Colts have 4th worst running back unit per PFF

Dec 27, 2015; Miami Gardens, FL, USA; Indianapolis Colts running back Frank Gore (23) is tackled by Miami Dolphins cornerback Brent Grimes (21) during the first half at Sun Life Stadium. Mandatory Credit: Steve Mitchell-USA TODAY Sports
Dec 27, 2015; Miami Gardens, FL, USA; Indianapolis Colts running back Frank Gore (23) is tackled by Miami Dolphins cornerback Brent Grimes (21) during the first half at Sun Life Stadium. Mandatory Credit: Steve Mitchell-USA TODAY Sports /

The Indianapolis Colts have struggled to run the ball for years now, and an aging starter with a mediocre backup doesn’t bode well for the running game in 2016.

The Colts spent big in free agency back in 2015. One of those moves was to bring in longtime 49ers running back Frank Gore. To his credit, Gore played well with a porous offensive line and an inconsistent passing attack.

The 33-year old running back played for most of the season with an injured hand and was clearly unhappy with how things played out last season. For just the third time in his 11-year career, Gore failed to hit the 1,000 yard rushing marked, coming up just short with 967 yards.

Heading into the 2016 season, the Colts running back situation is largely unchanged. They still have Gore and added Robert Turbin, who appeared in 10 games for two different teams and totaled just 199 rushing yards (albeit at a 4.0 yards per attempt average). Turbin’s chances of making the roster also just took a hit after he was cited for possession over the weekend. 

Over at Pro Football Focus, Mike Renner doesn’t have a favorable outlook for the Colts running backs in 2016. He has them ranked 29th in the NFL. Here are his thoughts on the Colts’ backfield with camp just two weeks away:

"Starter: Frank GoreBackup: Robert TurbinKey stat: Frank Gore’s 36 broken tackles last season were the most he’s forced since 2012.Frank Gore never did rely on raw physical tools, but at 33 years old, those tools are as poor as they’ve ever been in his career. It’s impossible to ask him to shoulder 20 carries a game, and the Colts have big question marks behind him. In four seasons, Turbin has 318 career carries to his name, with a long-run of 26 yards, just 43 broken tackles, and an average of 2.3 yards after contact per attempt. None of those metrics really scream anything other than “backup.”"

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Gore’s usage wasn’t any lower than it was while he was in San Francisco. He had 260 carries last season (16.3 per game) which is just in line with his carries while in the Bay Area (even slightly more than 2014). Gore had just three games with over 20 carries last season, with his high being 28 against the Broncos.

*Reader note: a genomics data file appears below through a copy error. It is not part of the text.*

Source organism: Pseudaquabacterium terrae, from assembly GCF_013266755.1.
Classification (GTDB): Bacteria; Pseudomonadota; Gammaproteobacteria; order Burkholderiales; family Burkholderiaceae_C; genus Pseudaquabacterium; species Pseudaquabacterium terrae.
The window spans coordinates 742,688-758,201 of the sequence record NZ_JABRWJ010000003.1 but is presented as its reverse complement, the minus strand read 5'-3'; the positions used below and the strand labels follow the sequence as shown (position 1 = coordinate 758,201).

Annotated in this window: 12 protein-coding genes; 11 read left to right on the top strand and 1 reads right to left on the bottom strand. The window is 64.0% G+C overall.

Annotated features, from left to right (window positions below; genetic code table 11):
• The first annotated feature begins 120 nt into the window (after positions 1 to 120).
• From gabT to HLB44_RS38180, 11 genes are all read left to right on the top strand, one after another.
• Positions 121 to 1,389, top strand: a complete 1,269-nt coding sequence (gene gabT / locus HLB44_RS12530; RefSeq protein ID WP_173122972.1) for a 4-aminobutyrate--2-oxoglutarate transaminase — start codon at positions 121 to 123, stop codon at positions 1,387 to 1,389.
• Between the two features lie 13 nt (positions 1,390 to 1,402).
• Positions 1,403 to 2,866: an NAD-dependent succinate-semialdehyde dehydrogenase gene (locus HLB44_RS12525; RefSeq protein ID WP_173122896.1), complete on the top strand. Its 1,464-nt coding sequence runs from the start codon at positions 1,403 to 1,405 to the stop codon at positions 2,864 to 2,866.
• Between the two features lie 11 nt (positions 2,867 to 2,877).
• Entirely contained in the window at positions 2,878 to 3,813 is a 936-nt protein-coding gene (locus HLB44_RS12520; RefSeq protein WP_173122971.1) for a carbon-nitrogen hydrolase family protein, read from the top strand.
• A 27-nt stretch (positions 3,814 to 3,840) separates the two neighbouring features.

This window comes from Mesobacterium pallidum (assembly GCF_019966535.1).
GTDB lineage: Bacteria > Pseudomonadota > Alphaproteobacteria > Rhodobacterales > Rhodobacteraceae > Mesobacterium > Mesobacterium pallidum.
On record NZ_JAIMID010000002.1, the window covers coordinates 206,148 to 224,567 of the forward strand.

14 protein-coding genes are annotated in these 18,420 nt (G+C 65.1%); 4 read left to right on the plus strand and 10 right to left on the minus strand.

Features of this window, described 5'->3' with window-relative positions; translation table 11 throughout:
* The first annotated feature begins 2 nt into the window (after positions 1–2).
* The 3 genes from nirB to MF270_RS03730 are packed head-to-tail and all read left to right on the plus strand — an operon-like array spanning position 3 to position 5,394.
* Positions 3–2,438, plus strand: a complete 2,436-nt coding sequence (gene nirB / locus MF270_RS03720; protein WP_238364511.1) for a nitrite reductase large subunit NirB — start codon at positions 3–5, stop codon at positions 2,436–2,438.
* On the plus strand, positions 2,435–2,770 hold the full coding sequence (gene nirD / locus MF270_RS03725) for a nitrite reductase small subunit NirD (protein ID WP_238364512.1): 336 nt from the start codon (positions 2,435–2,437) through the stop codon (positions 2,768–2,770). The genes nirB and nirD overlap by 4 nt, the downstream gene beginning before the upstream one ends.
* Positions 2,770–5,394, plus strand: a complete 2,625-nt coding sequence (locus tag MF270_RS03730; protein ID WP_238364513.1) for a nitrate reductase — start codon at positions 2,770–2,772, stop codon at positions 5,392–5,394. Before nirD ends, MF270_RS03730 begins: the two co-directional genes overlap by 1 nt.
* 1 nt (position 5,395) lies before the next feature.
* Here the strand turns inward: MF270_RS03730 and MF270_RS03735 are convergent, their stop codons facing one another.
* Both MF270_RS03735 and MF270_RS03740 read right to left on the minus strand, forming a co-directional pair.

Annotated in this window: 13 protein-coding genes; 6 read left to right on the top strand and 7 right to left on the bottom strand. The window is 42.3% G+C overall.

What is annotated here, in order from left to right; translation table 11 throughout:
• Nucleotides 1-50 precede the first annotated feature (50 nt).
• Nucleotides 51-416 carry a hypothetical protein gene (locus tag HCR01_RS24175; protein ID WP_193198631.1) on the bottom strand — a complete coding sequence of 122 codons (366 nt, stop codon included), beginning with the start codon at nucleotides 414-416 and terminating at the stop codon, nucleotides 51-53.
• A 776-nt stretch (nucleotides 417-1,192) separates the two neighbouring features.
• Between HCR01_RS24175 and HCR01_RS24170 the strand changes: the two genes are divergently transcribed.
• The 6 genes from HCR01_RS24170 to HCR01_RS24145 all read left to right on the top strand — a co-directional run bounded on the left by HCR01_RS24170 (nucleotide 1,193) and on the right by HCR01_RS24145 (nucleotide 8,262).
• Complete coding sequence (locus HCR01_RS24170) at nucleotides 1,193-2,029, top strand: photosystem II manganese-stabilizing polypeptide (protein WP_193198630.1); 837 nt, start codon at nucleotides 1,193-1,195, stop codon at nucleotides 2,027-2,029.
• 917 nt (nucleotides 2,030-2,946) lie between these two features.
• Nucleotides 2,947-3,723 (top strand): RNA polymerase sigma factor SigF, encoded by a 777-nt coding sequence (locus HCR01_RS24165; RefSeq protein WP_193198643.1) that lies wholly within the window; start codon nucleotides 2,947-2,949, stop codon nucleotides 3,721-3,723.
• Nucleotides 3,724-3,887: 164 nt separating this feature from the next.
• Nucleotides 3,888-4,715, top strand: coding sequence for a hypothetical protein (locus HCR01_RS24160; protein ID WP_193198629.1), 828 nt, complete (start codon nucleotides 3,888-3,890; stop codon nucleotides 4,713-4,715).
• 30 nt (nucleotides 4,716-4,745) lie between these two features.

In 2015, the Colts were 29th in the NFL in rushing yards but there are a few things tilted in the team’s favor as we inch closer to camp.

  • Alabama center Ryan Kelly. Adding Kelly wasn’t just a move to help shore up the Colts lackluster pass protection. The rookie is just as good at run blocking as pass blocking, and considering the run heavy Alabama system, he has more experience with taking out would be tacklers. Considering coach Chuck Pagano likes a power run game, we will likely see Kelly shouldering a lot of the burden in clearing up rushing lanes for Gore and company. Kelly is already an improvement over the turnstiles the Colts have trotted out at center the past four years.
  • A healthy Andrew Luck. Theoretically, the Colts should be using the pass to set up the run. With Luck on the field, and playing well, opposing defenses should be lining up to stop the pass and the Colts should run out of obvious passing formations. This was how the Peyton Manning-led offenses operated. But that’s not how Pagano wants his offense to operate for some reason and he often forces in power run formations that the team doesn’t have the personnel to run. But with Luck on the field, team’s will have to respect the dynamic passing attack he represents and that will open up more room for the backs to operate with.

Gore’s advancing age and the lack of a clear backup at running back are red flags for the Colts heading into the season. Getting the same effort out of Gore this year would be more or less acceptable, especially considering the wear on his tires but the Colts really need someone to emerge to split carries with him.

The good news is the Colts really can’t be all that much worse at running the ball. A better offensive line will (or should) help. There are a number of intriguing young options on the roster like Tyler Varga or rookie Josh Ferguson (who the Colts paid a relatively high price).

The Colts are looking at an uphill battle when it comes to the ground game this season, but if a few facets of the offense come together we will see a true dual threat attack in 2016.